It's tempting to grab the hedge shears or even an electric trimmer to make fast work of trimming up a boxwood shrub. Resist! Shearing causes the plant to form an outer shell of green growth and a dead zone of bare branches in the interior. Boxwood shrubs with an interior dead zone have a weak structure and are more susceptible to pests and diseases. If you feel you need to shear a plant to achieve a desired shape, first thin out select branches of the plant and then finish with a light shear. 

5. Thinning Boxwood is the Way to Go

A healthy boxwood shrub has evergreen leaves all along its branches. Sheared shrubs (those that are trimmed into an orb or other unnatural shape) tend to develop into weak plants. Instead of shearing these evergreen shrubs to reduce size, thin them out. Thinning reliably produces dense, leafy branches by allowing sunlight to reach the center of the plant. Sunlight is key to producing foliage.

To thin a boxwood, use handheld pruning shears to selectively cut too tall branches back to a larger branch or the base of the plant. Continue working with one branch or a cluster of branches at a time to create a visually pleasing shrub. Thinning is time-consuming, but it's the very best way to create a long-lived, healthy boxwood of a desired size.

6. Follow the One-Third Rule

Significantly overgrown shrubs benefit from phased pruning. When pruning, never remove more than one-third of a boxwood's mass. Depending on the final desired size of the plant, pruning might need to take place over the course of two to three years.

Remove about one-third of the plant’s mass in year one. The following year, remove another one-third of the growth. Continue pruning away one-third of the plant annually until the desired size is reached. Then prune your boxwood each spring to maintain the desired size.

7. Keep Pruning Tools Clean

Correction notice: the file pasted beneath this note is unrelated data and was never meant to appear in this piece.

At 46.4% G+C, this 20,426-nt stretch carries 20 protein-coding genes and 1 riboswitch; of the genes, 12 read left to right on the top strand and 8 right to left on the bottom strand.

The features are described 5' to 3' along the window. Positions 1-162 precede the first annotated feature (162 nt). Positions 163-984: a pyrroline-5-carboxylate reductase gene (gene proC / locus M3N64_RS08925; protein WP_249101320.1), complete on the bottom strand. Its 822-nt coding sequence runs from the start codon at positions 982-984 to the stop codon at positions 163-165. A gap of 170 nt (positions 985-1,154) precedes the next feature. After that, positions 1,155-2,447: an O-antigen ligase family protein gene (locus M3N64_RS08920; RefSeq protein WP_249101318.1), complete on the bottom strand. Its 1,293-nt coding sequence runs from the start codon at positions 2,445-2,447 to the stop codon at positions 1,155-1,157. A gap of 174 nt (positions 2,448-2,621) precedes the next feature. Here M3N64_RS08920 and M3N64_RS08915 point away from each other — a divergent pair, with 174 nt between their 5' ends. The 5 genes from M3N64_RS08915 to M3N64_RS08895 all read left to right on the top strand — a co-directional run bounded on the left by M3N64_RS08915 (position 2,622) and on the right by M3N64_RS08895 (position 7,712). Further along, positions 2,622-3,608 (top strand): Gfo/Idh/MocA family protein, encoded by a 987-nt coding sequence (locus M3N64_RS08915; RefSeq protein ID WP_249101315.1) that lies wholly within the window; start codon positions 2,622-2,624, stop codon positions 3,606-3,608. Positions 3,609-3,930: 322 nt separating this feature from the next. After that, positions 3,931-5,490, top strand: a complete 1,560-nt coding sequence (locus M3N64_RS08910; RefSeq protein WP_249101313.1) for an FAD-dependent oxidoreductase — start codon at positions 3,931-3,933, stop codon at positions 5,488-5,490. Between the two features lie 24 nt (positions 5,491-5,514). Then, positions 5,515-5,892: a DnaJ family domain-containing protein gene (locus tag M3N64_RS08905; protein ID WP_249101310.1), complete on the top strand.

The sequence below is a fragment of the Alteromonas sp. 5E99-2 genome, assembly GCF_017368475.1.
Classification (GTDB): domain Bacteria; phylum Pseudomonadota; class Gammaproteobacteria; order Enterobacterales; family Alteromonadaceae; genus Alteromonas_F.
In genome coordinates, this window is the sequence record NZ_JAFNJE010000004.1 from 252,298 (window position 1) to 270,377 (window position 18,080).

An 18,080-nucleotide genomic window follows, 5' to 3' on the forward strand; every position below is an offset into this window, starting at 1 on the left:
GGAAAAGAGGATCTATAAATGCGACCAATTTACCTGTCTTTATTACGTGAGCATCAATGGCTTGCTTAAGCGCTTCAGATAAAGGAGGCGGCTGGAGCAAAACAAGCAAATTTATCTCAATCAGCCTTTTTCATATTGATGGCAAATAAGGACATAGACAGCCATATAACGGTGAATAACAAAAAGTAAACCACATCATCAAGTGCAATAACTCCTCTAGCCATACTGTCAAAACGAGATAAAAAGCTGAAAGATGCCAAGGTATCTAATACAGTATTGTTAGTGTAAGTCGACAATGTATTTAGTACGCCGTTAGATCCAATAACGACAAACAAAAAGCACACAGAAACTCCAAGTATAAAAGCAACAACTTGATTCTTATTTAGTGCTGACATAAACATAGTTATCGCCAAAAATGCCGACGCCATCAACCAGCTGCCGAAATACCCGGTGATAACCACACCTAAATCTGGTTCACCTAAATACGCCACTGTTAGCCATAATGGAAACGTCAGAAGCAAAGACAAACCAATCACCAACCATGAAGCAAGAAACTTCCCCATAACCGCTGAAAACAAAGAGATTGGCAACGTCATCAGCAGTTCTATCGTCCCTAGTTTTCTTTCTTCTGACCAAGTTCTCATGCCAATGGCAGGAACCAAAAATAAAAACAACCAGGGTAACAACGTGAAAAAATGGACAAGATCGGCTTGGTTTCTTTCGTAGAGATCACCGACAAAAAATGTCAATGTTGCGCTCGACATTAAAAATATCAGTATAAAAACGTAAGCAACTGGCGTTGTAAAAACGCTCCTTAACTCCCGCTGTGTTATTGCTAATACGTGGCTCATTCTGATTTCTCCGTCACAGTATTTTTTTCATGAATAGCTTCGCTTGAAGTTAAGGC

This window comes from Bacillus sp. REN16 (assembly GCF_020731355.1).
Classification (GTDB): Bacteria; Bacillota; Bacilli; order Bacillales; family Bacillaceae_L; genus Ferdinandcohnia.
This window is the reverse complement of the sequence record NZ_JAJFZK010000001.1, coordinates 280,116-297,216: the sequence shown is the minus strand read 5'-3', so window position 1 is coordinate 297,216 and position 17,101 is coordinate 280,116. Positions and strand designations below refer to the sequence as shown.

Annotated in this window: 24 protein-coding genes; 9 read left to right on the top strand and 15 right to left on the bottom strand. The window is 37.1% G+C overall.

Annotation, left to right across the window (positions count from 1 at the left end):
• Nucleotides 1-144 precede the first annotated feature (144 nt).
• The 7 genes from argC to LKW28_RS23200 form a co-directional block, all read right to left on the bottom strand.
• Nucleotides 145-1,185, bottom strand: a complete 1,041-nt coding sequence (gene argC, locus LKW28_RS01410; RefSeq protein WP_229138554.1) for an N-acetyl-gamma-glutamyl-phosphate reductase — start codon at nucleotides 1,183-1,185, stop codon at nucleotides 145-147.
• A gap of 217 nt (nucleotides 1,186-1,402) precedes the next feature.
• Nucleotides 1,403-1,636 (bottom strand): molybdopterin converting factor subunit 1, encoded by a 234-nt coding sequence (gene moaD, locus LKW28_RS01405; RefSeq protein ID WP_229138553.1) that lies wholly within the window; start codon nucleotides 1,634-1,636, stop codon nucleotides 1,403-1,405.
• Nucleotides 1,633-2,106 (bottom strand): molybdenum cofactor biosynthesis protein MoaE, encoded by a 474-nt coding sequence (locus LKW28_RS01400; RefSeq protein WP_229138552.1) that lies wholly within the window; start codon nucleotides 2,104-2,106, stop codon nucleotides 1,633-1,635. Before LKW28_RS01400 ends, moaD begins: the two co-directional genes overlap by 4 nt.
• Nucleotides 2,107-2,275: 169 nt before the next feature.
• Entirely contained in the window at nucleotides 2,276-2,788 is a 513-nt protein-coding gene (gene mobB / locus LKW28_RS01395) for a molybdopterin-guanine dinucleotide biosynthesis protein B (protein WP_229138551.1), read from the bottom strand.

If boxwood blight, a deadly fungal disease of boxwood, is prevalent in your area, thoroughly clean any tools used in pruning both before and after the pruning session. Dip tools in a 70% alcohol solution for at least 30 seconds and allow to air dry. Spray disinfectants that contain 70% alcohol can also be used. 

Now that you know how and when to prune boxwood correctly, grab your pruning shears—it’s time to shape up your shrubs.

Frequently Asked Questions

  • When should boxwood not be trimmed?

    Do not trim boxwood in fall or winter. Trimming promotes new tender growth which won't tolerate cold temperatures well. New growth produced by pruning in fall or winter is easily damaged.

  • Can you hard prune boxwood?

    Boxwood does not react well to hard pruning. Take a two-step approach when reducing the size of an overgrown boxwood. In the first year, cut back overgrown branches by one-half their length. Repeat the process the second year, cutting branches back to desired length. 

  • Do boxwood shrubs need to be pruned every year?

    It depends on the look you are trying to achieve. For a formal, highly sculpted look, prune lightly every spring. For a loose, open shrub, prune plants every couple of years to maintain the desired size.